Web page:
Proper & Correct Tie Length Explained – How To Tutorial For Stylish Men

Proper & Correct Tie Length Explained – How To Tutorial For Stylish Men


Welcome back to the Gentleman’s Gazette! In today’s video, we discuss the proper tie
length as well as the balance of the front blade and the back blade. Whenever we post outfit pictures on our social
channels, one of the most discussed things is the proper length of the tie. It’s interesting to see all the different
rules that come up, do’s and don’ts and different opinions and therefore, our video is here
to bring some clarity for you so you can find the tie in the right length and that flatters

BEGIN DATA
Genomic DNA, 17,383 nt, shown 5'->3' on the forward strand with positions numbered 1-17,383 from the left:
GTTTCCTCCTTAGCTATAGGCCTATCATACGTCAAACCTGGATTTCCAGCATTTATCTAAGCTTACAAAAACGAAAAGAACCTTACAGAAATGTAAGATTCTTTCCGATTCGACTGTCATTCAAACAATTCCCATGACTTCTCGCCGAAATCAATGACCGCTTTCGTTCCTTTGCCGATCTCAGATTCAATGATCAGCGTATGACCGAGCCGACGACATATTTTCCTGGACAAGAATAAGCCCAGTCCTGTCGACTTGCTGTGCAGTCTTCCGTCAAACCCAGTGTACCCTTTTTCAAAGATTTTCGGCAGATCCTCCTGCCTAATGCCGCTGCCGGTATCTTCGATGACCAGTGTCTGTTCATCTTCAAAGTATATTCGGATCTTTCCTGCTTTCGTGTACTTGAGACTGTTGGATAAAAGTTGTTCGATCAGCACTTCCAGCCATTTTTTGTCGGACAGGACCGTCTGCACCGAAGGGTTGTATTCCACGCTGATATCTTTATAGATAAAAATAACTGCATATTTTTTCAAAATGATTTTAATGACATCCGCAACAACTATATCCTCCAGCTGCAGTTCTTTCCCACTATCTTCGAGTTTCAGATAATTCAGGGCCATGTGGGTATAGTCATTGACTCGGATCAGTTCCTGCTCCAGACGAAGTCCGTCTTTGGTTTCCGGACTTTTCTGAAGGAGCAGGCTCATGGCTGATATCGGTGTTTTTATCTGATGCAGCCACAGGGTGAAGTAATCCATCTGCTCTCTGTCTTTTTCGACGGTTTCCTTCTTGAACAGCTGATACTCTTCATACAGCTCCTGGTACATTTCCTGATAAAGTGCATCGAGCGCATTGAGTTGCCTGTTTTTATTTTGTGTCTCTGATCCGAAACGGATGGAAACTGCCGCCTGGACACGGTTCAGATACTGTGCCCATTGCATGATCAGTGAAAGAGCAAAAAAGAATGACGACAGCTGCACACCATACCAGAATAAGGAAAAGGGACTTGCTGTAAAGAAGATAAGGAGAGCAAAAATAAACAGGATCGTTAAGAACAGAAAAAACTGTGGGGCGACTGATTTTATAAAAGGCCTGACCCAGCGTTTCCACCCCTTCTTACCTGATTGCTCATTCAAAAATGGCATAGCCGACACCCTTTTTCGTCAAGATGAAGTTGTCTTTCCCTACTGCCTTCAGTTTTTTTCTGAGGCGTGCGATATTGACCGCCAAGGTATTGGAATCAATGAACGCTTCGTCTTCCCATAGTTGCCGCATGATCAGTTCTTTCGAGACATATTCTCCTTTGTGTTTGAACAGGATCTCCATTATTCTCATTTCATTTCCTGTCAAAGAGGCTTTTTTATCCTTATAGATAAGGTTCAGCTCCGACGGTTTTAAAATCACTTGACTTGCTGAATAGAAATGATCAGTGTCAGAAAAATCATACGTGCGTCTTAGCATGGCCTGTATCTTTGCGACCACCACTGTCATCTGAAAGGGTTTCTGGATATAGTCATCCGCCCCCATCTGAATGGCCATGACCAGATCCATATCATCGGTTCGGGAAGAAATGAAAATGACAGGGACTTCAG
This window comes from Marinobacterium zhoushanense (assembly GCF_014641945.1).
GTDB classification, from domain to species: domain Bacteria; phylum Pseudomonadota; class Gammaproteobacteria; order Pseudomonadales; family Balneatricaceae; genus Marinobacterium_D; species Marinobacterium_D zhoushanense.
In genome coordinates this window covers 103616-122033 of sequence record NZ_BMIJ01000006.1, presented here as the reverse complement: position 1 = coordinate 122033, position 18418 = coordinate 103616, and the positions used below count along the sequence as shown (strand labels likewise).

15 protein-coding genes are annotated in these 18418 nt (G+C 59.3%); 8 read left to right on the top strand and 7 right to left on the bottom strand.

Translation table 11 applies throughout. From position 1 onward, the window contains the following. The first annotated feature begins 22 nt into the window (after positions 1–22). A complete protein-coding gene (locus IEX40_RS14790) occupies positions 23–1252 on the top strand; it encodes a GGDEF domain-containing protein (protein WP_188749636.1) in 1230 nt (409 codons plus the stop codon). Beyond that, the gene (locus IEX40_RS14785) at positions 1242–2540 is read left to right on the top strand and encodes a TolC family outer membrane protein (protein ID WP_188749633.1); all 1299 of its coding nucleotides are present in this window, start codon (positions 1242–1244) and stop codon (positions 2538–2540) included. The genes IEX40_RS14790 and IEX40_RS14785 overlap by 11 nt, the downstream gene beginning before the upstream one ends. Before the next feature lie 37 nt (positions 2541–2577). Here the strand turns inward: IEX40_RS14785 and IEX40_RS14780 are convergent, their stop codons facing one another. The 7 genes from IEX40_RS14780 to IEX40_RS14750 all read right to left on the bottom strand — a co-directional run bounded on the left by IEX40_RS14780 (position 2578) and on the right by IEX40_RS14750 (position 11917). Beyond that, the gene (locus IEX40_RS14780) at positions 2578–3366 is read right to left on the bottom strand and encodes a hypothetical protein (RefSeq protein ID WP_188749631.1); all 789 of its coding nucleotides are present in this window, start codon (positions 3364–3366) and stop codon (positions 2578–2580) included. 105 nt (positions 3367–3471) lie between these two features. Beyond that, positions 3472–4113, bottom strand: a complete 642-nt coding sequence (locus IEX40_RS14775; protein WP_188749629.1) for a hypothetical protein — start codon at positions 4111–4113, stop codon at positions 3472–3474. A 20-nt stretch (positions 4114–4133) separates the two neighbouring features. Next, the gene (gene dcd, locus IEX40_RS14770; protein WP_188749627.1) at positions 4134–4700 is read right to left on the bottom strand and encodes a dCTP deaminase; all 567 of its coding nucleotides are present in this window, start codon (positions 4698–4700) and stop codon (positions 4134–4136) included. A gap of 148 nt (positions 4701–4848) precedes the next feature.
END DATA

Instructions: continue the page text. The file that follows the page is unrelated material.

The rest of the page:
you. The first thing to understand is the history
of the tie. It was purely decorative and served no functional
purpose whatsoever so the only goal of it was to make you look good. Keeping that in mind, it’s hard to argue that
one thing is more correct than another. For example, if you look at the 1920’s and
30’s, most men would wear a vest or waistcoat and even if they wouldn’t, their ties were
rather short. They would either reach the belly button or
sometimes not even that. Of course, they would also wear high-waisted
trousers so they might have impacted the length. Today, ties have definitely gotten longer
but the overall length of the tie is hugely impacted by the balance between your front
wide blade and back slim blade. Basically, you have three options, you can
have the front blade be as long as the back blade. You can have the front blade be much longer
than the back blade or it can be much shorter. Because a tie has a fixed length, this balance